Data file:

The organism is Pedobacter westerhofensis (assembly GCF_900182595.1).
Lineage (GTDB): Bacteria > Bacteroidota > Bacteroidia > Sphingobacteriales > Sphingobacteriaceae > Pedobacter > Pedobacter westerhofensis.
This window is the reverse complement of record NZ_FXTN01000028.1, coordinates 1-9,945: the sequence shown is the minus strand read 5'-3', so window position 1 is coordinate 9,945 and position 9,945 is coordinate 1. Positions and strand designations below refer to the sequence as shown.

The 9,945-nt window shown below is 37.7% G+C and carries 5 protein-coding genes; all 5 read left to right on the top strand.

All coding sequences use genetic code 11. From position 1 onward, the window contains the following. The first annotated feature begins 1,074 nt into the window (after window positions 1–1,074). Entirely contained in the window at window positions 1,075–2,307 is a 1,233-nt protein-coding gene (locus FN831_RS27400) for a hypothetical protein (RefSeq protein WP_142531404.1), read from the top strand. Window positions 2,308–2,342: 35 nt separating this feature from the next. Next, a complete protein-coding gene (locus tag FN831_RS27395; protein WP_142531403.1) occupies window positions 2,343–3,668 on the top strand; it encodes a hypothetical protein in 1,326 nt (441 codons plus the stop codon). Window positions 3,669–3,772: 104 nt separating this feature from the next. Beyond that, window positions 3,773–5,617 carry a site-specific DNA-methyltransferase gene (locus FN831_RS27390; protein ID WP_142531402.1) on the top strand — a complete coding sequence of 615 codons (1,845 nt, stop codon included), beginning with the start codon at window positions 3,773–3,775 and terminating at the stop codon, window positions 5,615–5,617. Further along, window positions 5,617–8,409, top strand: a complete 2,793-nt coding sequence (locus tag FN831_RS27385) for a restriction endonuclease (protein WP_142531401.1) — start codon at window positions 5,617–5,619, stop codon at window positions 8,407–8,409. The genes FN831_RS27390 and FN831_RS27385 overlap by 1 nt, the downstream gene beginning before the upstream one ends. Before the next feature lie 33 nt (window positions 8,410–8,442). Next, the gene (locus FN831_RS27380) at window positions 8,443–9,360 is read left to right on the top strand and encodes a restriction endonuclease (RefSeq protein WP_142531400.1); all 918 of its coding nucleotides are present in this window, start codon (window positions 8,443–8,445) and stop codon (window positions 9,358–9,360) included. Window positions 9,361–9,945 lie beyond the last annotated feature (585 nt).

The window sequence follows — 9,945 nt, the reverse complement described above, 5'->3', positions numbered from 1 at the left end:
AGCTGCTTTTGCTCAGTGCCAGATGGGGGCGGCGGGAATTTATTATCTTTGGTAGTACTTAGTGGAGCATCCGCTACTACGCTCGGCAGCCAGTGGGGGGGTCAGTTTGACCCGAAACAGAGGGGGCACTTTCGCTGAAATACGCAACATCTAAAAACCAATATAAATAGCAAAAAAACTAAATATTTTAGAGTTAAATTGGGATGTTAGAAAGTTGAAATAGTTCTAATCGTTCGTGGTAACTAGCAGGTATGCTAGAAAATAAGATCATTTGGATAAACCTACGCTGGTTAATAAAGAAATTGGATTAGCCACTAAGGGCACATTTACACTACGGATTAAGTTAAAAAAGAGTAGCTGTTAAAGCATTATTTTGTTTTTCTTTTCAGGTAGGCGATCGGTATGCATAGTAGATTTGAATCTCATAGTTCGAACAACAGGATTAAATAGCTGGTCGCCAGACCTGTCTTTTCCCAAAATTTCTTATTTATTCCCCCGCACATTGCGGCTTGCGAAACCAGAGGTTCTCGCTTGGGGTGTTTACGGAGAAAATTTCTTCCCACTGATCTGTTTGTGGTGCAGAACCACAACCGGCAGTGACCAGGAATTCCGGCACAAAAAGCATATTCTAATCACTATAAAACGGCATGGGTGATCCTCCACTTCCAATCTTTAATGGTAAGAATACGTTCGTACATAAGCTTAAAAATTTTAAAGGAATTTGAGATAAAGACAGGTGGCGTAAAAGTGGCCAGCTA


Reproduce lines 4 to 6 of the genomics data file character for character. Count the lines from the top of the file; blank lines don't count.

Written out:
The 9,945-nt window shown below is 37.7% G+C and carries 5 protein-coding genes; all 5 read left to right on the top strand.

All coding sequences use genetic code 11. From position 1 onward, the window contains the following. The first annotated feature begins 1,074 nt into the window (after window positions 1–1,074). Entirely contained in the window at window positions 1,075–2,307 is a 1,233-nt protein-coding gene (locus FN831_RS27400) for a hypothetical protein (RefSeq protein WP_142531404.1), read from the top strand. Window positions 2,308–2,342: 35 nt separating this feature from the next. Next, a complete protein-coding gene (locus tag FN831_RS27395; protein WP_142531403.1) occupies window positions 2,343–3,668 on the top strand; it encodes a hypothetical protein in 1,326 nt (441 codons plus the stop codon). Window positions 3,669–3,772: 104 nt separating this feature from the next. Beyond that, window positions 3,773–5,617 carry a site-specific DNA-methyltransferase gene (locus FN831_RS27390; protein ID WP_142531402.1) on the top strand — a complete coding sequence of 615 codons (1,845 nt, stop codon included), beginning with the start codon at window positions 3,773–3,775 and terminating at the stop codon, window positions 5,615–5,617. Further along, window positions 5,617–8,409, top strand: a complete 2,793-nt coding sequence (locus tag FN831_RS27385) for a restriction endonuclease (protein WP_142531401.1) — start codon at window positions 5,617–5,619, stop codon at window positions 8,407–8,409. The genes FN831_RS27390 and FN831_RS27385 overlap by 1 nt, the downstream gene beginning before the upstream one ends. Before the next feature lie 33 nt (window positions 8,410–8,442). Next, the gene (locus FN831_RS27380) at window positions 8,443–9,360 is read left to right on the top strand and encodes a restriction endonuclease (RefSeq protein WP_142531400.1); all 918 of its coding nucleotides are present in this window, start codon (window positions 8,443–8,445) and stop codon (window positions 9,358–9,360) included. Window positions 9,361–9,945 lie beyond the last annotated feature (585 nt).

The window sequence follows — 9,945 nt, the reverse complement described above, 5'->3', positions numbered from 1 at the left end: